Maybe you could try to say something that makes less sense, but I think it would be hard.

    And by the way, people don't usually BRAG about being butt-wipes. Yes indeed use the work of others for your own ends, and then laugh when asked to be part of the community.
    I have no clue what you mean by "extra quality". I applied no patches to the sources. I just happen to be one of the few people who understands how to build a toolchain using them. Anyway, I am not opening myself to a lawsuit should I be asked for source code at some point in the future and I can no longer produce it. If GCC had been BSD-licensed, I would have happily given that person binaries.

    With that said, it would seem that some people will complain no matter what I say. If I say that the GPL prevents developers from wanting to use certain software, they chastise the developers for not embracing GPL software development. If I say that the GPL prevents developers from distributing compiled binaries, they chastize the developers for "not being part of the community". It is ridiculous. Build your own binaries from your own code and leave others out of it. Also, do not publish open source software if you do not want people using your code.
    Last edited by ryao; 02-01-2013 at 05:30 PM.

  6. #136
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    Quote Originally Posted by ryao View Post
    For what it is worth, the GPL is usually only good for users if they know how to compile things themselves or someone is willing to be liable for distribution. I recently built GCC for an obscure platform and someone asked me for binaries. I refused to provide them to him because of the GPL.
    How hard would it be to put your the source tree of your GCC patches onto something like github and direct any binary recipients there, seriously?

    Of course, the big draw of GPL from a programmer standpoint is as always that they, as recipients of modified versions of their code are entitled to those modifications in source code form.

    Quote Originally Posted by ryao View Post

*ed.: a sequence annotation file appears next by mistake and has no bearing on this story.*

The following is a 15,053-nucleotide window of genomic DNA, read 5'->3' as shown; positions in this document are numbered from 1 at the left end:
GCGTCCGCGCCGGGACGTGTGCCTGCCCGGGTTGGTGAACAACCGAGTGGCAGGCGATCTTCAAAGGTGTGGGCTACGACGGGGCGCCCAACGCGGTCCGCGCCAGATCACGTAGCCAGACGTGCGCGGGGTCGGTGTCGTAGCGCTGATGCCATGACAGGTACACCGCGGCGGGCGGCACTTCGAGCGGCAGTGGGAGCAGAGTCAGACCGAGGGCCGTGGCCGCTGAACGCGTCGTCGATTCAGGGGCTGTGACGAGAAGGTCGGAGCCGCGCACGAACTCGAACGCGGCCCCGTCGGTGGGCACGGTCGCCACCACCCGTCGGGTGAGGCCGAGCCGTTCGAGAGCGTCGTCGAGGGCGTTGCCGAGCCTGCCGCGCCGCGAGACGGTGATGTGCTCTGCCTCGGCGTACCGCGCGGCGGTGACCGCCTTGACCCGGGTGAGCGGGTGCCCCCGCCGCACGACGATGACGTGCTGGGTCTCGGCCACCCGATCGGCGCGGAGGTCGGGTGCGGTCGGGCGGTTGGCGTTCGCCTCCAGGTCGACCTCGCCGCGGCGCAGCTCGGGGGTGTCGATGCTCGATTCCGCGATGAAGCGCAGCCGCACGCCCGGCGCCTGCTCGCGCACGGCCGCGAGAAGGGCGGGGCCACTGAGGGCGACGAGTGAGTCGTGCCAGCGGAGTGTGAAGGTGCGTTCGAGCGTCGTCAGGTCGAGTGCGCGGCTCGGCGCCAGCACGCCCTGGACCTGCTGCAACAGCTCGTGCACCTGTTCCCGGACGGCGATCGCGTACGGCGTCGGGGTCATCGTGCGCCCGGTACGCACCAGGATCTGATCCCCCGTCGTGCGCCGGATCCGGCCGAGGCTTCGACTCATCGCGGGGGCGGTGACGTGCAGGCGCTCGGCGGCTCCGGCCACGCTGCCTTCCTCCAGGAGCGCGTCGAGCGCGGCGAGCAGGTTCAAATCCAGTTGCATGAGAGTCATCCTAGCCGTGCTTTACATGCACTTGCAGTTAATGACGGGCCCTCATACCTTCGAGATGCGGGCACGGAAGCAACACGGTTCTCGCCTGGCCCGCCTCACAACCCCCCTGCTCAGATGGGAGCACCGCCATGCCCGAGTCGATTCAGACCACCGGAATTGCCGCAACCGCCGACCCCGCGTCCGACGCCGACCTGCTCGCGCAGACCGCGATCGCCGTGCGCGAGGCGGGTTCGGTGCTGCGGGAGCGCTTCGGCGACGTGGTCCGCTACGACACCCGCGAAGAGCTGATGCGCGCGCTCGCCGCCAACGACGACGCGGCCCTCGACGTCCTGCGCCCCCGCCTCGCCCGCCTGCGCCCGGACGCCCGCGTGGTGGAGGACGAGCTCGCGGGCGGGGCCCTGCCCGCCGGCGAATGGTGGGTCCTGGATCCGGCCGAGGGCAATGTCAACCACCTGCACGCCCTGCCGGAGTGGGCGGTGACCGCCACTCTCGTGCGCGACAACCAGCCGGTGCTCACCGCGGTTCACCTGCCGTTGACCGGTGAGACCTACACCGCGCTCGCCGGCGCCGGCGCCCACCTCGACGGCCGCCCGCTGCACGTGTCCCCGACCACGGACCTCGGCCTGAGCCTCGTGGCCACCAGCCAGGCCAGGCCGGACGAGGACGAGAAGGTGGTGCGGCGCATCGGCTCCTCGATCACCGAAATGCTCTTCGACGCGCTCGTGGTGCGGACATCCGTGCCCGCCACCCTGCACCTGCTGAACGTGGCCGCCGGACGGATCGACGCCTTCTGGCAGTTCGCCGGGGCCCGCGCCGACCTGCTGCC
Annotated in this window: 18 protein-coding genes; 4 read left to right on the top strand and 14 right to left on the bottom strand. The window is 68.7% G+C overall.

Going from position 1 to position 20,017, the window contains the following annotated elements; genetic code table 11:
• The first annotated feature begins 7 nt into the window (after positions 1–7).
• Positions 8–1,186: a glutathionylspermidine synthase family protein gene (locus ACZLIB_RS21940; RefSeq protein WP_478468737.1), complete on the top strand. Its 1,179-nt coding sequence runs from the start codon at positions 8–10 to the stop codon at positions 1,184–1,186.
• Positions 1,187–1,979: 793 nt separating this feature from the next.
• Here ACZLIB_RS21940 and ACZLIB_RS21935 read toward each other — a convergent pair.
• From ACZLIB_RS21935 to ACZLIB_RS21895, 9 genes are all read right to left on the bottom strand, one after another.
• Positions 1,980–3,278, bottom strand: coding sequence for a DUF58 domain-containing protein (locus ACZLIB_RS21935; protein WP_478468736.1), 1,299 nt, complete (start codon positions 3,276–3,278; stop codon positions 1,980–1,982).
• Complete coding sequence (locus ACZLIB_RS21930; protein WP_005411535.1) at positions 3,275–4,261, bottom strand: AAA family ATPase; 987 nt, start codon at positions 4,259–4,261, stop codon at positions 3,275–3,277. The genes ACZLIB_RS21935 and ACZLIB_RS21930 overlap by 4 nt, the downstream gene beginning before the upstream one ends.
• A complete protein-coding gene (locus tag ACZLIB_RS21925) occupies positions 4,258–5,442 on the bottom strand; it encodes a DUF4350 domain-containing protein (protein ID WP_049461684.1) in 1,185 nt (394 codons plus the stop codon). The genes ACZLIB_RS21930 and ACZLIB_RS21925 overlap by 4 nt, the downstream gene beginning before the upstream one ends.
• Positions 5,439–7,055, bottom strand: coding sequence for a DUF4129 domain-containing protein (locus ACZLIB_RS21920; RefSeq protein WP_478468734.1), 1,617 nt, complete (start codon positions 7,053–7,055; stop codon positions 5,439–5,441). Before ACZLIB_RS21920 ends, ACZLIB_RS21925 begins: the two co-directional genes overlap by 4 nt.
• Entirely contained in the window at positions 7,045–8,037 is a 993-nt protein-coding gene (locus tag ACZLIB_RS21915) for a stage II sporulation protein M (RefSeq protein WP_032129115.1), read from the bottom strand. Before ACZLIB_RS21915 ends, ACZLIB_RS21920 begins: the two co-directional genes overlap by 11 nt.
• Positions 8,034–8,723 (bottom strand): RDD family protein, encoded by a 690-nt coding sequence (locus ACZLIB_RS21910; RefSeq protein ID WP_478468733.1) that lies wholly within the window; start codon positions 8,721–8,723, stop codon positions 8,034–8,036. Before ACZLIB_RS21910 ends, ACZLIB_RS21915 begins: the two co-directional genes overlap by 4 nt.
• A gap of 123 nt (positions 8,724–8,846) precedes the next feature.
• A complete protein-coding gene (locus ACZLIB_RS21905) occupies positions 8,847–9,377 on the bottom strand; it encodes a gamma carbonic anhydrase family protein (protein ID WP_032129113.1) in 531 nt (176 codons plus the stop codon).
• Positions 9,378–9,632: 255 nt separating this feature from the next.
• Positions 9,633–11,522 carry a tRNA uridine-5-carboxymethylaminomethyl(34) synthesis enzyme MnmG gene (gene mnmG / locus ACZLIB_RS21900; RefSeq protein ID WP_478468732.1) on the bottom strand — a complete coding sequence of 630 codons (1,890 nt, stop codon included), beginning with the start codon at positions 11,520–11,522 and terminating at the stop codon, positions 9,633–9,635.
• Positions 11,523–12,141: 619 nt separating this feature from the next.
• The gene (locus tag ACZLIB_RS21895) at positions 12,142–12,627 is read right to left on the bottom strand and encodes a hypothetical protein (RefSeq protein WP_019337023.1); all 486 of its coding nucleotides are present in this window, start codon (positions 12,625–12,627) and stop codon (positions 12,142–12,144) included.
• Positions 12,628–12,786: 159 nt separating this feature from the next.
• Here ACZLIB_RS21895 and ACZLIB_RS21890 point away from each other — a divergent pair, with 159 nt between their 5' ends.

They cannot do that without being subject to the GPL requirements themselves.
    Which has already been honored upstream, so unless they make modifications they can just point to the upstream source, if they make changes then yes, they must also provide a place for recipients to get the source code modifications they've made, there are tons of places where you can host these modifications online for free.

    Quote Originally Posted by ryao View Post
    I have no clue what you mean by "extra quality". I applied no patches to the sources. I just happen to be one of the few people who understands how to build a toolchain using them. Anyway, I am not opening myself to a lawsuit should I be asked for source code at some point in the future and I can no longer produce it.
    Unless you've modified the GCC code (including build scripts) then how could you possibly be subject to a 'lawsuit'?

    Not that I see why someone would refrain from giving out toolchain build instructions if someone asked for them, but it's not against the law to be a jerk. So if you've made no changes to the original and built your 'binaries' from the exact same upstream source then how could you possibly be in breach of the licence conditions? Just point any binary recipients to http://gcc.gnu.org/gcc-x.x/

  7. #137
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    Quote Originally Posted by ryao View Post
    With that said, it would seem that some people will complain no matter what I say.
    It's not complaining. It's correcting your claims. You can give a binary of GPL code to someone who asked and no one can sue you for doing so. You seem to be forgetting that GPL means "General Public License". An individual asking you for a binary is not the general public.

  8. #138
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    GPL prevents to distribute binaries, if the patches contain crappy license like CDDL. The whole point of GPL is to prevent closing the source code down, thats what somebody should nail in his head and shut up for good. You can't redistribute the binaries, because you mixed the license - this prevents binary spread by users, who never care about license and thus secure the market share spread, by making its redistribution much harder. Make note - the proprietary opposite explicitly disallows use, recompilation and reverse engineering altogether, with no source code available.

    If you don't mix crap to GPL, you can compile and distribute binaries freely, is this something hard to understand?
    Crap like proprietary code, which itself prevents anything, except usage for single licensed user on single platform entity, and which is impossible to open due to all the trade secrets - just look at nvidia and amd right now.

    Every time I see some bitchin GPL is not good and is not free - every single freaking time the source of cries is a proprietary developer!